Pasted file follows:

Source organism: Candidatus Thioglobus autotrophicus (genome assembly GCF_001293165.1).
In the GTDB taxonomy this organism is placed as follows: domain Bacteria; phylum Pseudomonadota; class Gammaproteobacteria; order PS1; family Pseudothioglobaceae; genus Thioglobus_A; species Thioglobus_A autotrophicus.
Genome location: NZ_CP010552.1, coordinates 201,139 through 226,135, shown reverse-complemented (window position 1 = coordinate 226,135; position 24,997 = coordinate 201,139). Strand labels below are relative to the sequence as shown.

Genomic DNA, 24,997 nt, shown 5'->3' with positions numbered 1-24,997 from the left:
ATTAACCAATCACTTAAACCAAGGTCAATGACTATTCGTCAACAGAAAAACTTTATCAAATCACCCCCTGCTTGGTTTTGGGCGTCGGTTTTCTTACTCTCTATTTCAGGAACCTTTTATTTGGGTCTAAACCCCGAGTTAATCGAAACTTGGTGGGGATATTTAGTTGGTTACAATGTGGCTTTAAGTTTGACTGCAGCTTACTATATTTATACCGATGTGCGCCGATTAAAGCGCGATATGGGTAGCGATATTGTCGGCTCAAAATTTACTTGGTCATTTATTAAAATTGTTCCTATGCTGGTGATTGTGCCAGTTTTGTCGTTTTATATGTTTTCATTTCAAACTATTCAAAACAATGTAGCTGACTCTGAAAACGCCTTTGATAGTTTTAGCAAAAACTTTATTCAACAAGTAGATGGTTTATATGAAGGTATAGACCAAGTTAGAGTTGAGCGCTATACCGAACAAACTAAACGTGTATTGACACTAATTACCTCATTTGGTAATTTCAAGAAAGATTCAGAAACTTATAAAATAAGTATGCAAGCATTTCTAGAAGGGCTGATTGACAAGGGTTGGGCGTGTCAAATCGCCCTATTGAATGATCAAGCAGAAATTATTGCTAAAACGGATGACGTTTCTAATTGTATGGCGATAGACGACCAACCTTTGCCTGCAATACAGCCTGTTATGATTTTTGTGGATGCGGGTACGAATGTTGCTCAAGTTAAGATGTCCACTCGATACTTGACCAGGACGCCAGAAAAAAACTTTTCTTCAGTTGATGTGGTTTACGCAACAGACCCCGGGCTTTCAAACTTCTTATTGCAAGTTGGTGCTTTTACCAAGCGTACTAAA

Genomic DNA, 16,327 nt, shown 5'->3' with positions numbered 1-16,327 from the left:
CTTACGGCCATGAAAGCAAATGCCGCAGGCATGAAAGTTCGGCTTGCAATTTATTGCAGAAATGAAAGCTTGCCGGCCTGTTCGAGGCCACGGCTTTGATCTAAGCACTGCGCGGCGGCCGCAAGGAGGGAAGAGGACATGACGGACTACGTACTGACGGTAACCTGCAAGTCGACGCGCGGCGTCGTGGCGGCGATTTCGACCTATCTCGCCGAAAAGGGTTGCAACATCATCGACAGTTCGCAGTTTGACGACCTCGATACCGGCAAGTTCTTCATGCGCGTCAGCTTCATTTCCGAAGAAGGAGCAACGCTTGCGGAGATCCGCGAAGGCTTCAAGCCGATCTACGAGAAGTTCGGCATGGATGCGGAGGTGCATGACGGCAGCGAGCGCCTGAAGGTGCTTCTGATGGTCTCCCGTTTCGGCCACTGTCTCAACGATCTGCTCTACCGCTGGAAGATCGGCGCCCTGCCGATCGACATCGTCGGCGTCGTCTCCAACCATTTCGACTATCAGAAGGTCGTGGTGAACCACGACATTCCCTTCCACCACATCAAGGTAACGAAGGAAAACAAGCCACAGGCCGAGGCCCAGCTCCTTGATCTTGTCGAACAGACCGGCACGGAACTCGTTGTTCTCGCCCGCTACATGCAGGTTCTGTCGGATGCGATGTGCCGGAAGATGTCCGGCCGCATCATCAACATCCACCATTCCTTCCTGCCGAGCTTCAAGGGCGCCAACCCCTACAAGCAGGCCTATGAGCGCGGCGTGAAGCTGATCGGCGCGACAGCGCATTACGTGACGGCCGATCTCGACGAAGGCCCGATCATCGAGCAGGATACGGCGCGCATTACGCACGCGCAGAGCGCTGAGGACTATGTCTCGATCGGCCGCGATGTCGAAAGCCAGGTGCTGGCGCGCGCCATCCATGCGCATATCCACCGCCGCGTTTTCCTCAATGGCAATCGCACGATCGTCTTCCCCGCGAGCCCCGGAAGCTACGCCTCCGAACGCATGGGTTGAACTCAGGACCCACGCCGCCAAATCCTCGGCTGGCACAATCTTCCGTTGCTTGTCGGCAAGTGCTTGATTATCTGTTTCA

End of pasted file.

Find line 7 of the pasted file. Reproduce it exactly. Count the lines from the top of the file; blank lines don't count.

CTTACGGCCATGAAAGCAAATGCCGCAGGCATGAAAGTTCGGCTTGCAATTTATTGCAGAAATGAAAGCTTGCCGGCCTGTTCGAGGCCACGGCTTTGATCTAAGCACTGCGCGGCGGCCGCAAGGAGGGAAGAGGACATGACGGACTACGTACTGACGGTAACCTGCAAGTCGACGCGCGGCGTCGTGGCGGCGATTTCGACCTATCTCGCCGAAAAGGGTTGCAACATCATCGACAGTTCGCAGTTTGACGACCTCGATACCGGCAAGTTCTTCATGCGCGTCAGCTTCATTTCCGAAGAAGGAGCAACGCTTGCGGAGATCCGCGAAGGCTTCAAGCCGATCTACGAGAAGTTCGGCATGGATGCGGAGGTGCATGACGGCAGCGAGCGCCTGAAGGTGCTTCTGATGGTCTCCCGTTTCGGCCACTGTCTCAACGATCTGCTCTACCGCTGGAAGATCGGCGCCCTGCCGATCGACATCGTCGGCGTCGTCTCCAACCATTTCGACTATCAGAAGGTCGTGGTGAACCACGACATTCCCTTCCACCACATCAAGGTAACGAAGGAAAACAAGCCACAGGCCGAGGCCCAGCTCCTTGATCTTGTCGAACAGACCGGCACGGAACTCGTTGTTCTCGCCCGCTACATGCAGGTTCTGTCGGATGCGATGTGCCGGAAGATGTCCGGCCGCATCATCAACATCCACCATTCCTTCCTGCCGAGCTTCAAGGGCGCCAACCCCTACAAGCAGGCCTATGAGCGCGGCGTGAAGCTGATCGGCGCGACAGCGCATTACGTGACGGCCGATCTCGACGAAGGCCCGATCATCGAGCAGGATACGGCGCGCATTACGCACGCGCAGAGCGCTGAGGACTATGTCTCGATCGGCCGCGATGTCGAAAGCCAGGTGCTGGCGCGCGCCATCCATGCGCATATCCACCGCCGCGTTTTCCTCAATGGCAATCGCACGATCGTCTTCCCCGCGAGCCCCGGAAGCTACGCCTCCGAACGCATGGGTTGAACTCAGGACCCACGCCGCCAAATCCTCGGCTGGCACAATCTTCCGTTGCTTGTCGGCAAGTGCTTGATTATCTGTTTCA